Following are five ways to manage anger:
1. Let go of the anger.
Soothe yourself with supportive self talk.
Remind yourself- "My opinions count." "I will talk with someone who is interested in what I have to say." "I have a right to my thoughts and opinions." "I have a right to tell the truth of who I am and how I think." "I respect myself." "I am a kind and loving person."
Engage in a comforting activity:
-take a long shower, exercise, sing, pray, meditate, go out into nature, etc.
- Forgive. Forgiving others is something you do for yourself. It separates you from the harm of negativity.
2. Share your thoughts with an un-involved person.
- Be sure to state whether you want advice or just a sympathetic ear.
3. If your anger is towards someone, tell that person directly of your emotion(s).
- Take responsibility for the way you feel; do not blame the other person.
- Take some time to decide what you want.
- Use "I Statements."
- Acknowledge the other person's point of view. Don't argue facts.
- State your feelings. Acknowledge they most likely did not intend your anger.
- Accept an apology.
- Set up an agreeable time to talk.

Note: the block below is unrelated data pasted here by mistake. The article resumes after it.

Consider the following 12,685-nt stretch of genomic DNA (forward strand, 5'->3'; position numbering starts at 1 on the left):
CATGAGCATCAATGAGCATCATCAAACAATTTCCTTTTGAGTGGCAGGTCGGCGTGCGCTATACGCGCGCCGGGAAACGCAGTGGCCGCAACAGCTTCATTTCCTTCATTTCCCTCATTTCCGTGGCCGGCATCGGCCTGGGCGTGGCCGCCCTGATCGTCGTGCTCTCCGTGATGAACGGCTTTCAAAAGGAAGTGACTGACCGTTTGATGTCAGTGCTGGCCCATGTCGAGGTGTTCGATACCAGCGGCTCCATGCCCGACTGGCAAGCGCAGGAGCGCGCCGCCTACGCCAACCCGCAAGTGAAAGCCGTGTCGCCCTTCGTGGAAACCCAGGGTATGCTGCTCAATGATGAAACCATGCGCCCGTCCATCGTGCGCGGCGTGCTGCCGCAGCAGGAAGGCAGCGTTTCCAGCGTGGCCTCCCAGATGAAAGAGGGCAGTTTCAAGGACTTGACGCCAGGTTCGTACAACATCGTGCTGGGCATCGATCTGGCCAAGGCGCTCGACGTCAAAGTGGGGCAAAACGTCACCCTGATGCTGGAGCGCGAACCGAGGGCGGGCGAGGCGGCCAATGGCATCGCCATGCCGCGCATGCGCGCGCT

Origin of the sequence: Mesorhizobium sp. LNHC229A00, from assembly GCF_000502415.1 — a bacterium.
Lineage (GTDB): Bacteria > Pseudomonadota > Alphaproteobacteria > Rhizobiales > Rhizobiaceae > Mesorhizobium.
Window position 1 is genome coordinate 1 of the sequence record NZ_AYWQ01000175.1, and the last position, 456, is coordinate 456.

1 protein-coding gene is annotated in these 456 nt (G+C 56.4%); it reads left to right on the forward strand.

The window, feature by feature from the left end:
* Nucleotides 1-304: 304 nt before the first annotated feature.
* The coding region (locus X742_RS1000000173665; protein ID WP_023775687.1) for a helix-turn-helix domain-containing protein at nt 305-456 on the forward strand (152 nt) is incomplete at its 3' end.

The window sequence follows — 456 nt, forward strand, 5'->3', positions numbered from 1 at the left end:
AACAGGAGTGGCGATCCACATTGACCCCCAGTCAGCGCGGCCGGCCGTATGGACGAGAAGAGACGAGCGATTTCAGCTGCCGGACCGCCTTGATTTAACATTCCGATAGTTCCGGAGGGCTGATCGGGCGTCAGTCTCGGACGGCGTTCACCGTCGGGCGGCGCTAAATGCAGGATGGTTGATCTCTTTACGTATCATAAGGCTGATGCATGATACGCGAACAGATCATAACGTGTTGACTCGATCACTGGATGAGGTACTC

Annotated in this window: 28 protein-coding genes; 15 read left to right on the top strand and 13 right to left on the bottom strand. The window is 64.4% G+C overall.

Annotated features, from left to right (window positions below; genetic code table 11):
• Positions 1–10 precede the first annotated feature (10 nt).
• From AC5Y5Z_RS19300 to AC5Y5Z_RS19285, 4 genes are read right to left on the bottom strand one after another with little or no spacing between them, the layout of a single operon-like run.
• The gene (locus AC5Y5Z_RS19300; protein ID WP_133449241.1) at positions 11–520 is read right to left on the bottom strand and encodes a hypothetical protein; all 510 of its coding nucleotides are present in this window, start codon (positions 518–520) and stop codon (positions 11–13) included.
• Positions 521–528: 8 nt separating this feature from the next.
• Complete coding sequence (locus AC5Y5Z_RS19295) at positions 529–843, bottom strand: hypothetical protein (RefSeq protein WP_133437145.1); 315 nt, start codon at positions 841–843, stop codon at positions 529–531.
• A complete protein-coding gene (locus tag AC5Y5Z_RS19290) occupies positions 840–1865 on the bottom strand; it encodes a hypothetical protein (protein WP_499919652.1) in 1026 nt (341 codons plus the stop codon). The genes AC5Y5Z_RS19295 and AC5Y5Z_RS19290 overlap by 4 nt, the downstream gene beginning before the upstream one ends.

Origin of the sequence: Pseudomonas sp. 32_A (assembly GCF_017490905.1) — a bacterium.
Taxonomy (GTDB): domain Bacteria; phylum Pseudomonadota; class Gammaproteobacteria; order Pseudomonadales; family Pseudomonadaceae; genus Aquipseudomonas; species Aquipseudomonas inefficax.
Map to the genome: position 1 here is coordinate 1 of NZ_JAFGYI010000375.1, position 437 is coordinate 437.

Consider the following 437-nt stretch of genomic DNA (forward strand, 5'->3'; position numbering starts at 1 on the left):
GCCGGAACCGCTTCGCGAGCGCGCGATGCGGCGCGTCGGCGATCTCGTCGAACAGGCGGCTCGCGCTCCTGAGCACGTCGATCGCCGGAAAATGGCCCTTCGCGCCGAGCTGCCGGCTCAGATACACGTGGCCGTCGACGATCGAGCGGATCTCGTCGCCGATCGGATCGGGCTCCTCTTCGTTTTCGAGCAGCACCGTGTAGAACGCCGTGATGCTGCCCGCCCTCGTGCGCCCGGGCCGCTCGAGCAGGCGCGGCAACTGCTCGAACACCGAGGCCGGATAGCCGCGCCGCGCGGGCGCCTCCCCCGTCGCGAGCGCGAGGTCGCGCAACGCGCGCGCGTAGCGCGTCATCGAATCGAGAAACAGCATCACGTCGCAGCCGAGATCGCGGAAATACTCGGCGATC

- Talk about the immediate situation. DO NOT bring up the past.
- Use productive communication skills (see Communication Skills Parts 1, 2, 3, 4).
- Request a specific change.
- Confirm agreement about any plan for change. (A nodding head does not necessarily indicate agreement for a plan and follow through.)
5. Change your approach.
- Notice you are positioned in anger.
- Decide to change your thoughts and/or behavior.
- Act by choice, rather than blowing up or swallowing feelings.
- Do not wait for someone else to change.
Develop a productive style for expressing your anger.
Anger is best expressed with assertiveness, not aggression. Practice and become familiar with assertive communication (see Communication Skills Part 1).
Accept anger as a normal, natural, healthy, helpful signal increasing your awareness of something needing your attention.
Know you are responsible for your feelings: You are angry about something. No one forced you to be angry.
Know what situations trigger your anger. Be aware of ways to soothe your mind during these situations. If your attention to others' words or behaviors triggers your anger, change your attention or use assertive expression to problem solve.
Learn thoughts and behaviors which create relaxation for you. Use these when you feel angry.
DO NOT use sarcasm, name-calling, attacks, or resentful thoughts to express yourself. You cannot expect anyone to cooperate when you are acting in opposition. (See Destructive Communication Patterns).
Deal with discomfort as it arises. Don't wait for anger to motivate communication. Be honest and open with yourself and others. Don't judge feelings. Feelings are helpful in making you more aware of your life.
Please also see Communication Basics, Communication Skills Parts 1, 2, 3, 4, Relationship Basics Part 1, Part 2 and Relationship Boundaries and Self-Care, and Family Dynamics and Conflict Resolution pages.